Photograph by Newsha Tavakolian showing a young woman wearing hijab and dark attire stood in the sea at the shore

Iran as seen by women photographers

Three generations of photographers have been gathered in Breathing Space, a new book of images that reflect on identity, conflict, and collective memory

Breathing Space is a compendium of photography by Iranian women, beginning with the Iranian revolution in 1979 – a period of unrest that drove Shah Mohammad Reza Pahlavi into exile and the establishment of Iran’s ongoing theocracy – through to work made as recently as 2021.

The photographic responses to 1979 have “particular resonance today”, according to the book’s editor Anahita Ghabaian Etehadieh, who is also the founder of Silk Road Gallery – the country’s first gallery space dedicated to photography.

Photograph by Maryam Firuzi showing the artist reading from a book on steps in a street surrounded by everyday onlookers. The steps are covered in a long pink panel of fabric down the middle
Top: Imaginary CD Covers, from the series Listen, 2010 © Newsha Tavakolian; Above: from the series Reading for Tehran Streets, 2014-2016 © Maryam Firuzi
Photograph by Shadi Ghadirian showing a person wearing a floral veil, their face covered by a yellow rubber glove
From the series Like Every Day, 2000-01 © Shadi Ghadirian

The book comes less than a year after the death of Mahsa Amini while in police custody, spurring widespread protests led by women and girls across Iran, as well as international demonstrations. Ghabaian Etehadieh firmly situates the work within this context in the introduction, bringing it together “at a moment in history when Iranian women are fighting for their rights with courage and determination”.

The decision to open the book with Hengameh Golestan is clearly an intentional one. Her evocative documentation of the 1979 marches shows crowds of predominantly women pouring out in their droves to protest the compulsory hijab. It bears obvious parallels with the circumstances surrounding Mahsa Amini’s arrest by the ‘morality police’, having been taken in for allegedly failing to comply with hijab laws. Mid-way between these events, and mid-way through the book, photojournalist Yalda Moaiery documents women being arrested, in 2006, for not adhering to dress code laws.

The crises in Iran will have largely registered in international consciousness in the past ten months of uprisings. However, the book shows issues such as gender-based oppression, and people’s responses to it, have been percolating long before the tragedy of 2022.

Photograph by Gohar Dashti showing a couple sat at a table drinking and eating, which has been positioned in a desert landscape with a tank directly behind them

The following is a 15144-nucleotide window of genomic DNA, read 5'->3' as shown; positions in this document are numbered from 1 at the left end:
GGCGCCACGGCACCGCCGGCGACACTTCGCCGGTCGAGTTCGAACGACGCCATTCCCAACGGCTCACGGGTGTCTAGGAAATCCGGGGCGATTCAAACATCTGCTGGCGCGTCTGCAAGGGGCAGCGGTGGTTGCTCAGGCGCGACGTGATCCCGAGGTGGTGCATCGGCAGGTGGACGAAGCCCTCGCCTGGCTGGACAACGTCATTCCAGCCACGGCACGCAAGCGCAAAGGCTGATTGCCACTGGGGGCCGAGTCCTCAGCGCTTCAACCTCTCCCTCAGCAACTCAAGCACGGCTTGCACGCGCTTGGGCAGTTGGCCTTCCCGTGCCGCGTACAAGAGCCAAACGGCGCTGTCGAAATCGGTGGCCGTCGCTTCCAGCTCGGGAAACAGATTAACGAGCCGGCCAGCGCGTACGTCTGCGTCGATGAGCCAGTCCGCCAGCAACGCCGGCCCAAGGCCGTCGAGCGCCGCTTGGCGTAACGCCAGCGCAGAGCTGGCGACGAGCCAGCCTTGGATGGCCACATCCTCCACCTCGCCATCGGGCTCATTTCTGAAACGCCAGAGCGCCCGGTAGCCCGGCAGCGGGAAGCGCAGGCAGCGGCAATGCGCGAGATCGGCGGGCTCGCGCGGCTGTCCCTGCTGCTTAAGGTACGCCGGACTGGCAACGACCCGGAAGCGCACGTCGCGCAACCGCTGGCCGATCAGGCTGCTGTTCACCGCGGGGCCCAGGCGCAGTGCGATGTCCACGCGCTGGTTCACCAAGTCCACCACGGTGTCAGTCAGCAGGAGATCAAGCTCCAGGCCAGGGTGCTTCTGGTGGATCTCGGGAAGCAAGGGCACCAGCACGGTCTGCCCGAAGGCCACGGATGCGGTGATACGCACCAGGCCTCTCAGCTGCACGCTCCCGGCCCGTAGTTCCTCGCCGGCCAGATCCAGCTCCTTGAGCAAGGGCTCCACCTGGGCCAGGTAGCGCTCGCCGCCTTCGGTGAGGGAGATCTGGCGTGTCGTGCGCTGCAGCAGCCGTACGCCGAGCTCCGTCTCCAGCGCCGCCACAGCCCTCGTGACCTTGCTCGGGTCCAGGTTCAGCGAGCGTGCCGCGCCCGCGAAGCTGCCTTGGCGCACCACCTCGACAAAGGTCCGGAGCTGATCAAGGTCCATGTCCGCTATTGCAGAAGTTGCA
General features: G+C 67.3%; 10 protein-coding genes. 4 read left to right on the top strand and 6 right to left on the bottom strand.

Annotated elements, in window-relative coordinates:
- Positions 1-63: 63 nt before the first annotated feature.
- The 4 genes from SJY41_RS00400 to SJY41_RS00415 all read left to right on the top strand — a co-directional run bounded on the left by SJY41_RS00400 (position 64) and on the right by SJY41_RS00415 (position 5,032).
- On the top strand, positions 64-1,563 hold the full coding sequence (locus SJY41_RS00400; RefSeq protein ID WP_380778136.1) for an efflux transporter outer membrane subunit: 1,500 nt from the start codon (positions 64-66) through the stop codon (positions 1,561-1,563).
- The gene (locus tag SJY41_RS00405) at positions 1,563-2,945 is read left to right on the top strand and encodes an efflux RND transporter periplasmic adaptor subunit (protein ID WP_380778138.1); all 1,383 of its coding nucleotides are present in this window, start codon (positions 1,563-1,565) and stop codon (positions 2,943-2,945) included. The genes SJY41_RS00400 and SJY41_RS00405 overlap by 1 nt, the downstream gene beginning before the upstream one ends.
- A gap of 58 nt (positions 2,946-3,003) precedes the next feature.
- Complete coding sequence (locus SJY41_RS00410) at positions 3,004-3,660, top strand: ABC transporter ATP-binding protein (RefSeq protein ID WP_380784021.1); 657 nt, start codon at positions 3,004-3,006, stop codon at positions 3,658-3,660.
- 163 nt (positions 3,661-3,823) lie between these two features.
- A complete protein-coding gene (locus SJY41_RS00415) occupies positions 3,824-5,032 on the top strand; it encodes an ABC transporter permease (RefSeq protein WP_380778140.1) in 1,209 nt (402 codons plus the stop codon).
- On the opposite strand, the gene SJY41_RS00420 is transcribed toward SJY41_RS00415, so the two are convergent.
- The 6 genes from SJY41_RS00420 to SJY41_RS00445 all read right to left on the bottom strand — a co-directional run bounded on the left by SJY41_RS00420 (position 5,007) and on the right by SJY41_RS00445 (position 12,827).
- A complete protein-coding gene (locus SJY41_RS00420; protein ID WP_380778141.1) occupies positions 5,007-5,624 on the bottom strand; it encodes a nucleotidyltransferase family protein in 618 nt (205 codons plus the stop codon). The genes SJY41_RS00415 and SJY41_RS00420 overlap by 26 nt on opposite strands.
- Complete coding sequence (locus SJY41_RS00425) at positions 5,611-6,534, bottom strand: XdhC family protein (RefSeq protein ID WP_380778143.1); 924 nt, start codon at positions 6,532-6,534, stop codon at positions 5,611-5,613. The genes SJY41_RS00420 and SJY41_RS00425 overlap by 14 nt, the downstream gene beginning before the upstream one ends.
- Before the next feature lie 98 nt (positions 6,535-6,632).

From the series Today’s Life and War, 2008 © Gohar Dashti

Breathing Space also retraces women’s perspectives of other forms of conflict, namely the Iran-Iraq War, which lasted from 1980 to 1988. We see how women were largely prevented from depicting the war at the time (Rana Javadi), but were nonetheless forced to endure it everyday (Gohar Dashti).

Ghabaian Etehadieh explains that photography is a relatively young medium in Iran (the gallery says it took off hand-in-hand with greater press freedom in the early 2000s). Yet her edit shows how, in a matter of decades, imagemaking became intrinsic to women’s processing of their interior lives and external realities, and the complex juncture between the two.

There are links back and forth through time, too. Ghazaleh Rezaei, Sahar Mokhtari, Malekeh Nayiny, and Nazli Abbaspour all incorporate images of, or by, family members from the past, using them to reckon with earlier conflicts and social landscapes that the imagemakers might not have experienced themselves, but have left a mark on their lives nonetheless.

The inclination to use existing photographs and artefacts, as well as expired film, indicates an impulse to connect with other generations and the ghosts of the past. The strongest common thread between these artists isn’t their experience of Iran – spread across three generations as they are – nor even necessarily their gender, but a desire for empathy: to see others through an empathetic lens, and to be seen through that lens, too.

Image by Nazli Abbaspour using an old family photo of two women, one wearing a veil, in the foreground and the man in the background with a hand on each woman's shoulder, covered with an orange floral translucent layer over the photograph
From the series Reincarnation, 2017-2019 © Nazli Abbaspour
Image by Malekeh Nayiny of a family portrait in a studio that has been recolourised with bright colours
From the series Updating a Family Album, 2004 © Malekeg Nayiny

Breathing Space: Iranian Women Photographers is published by Thames & Hudson;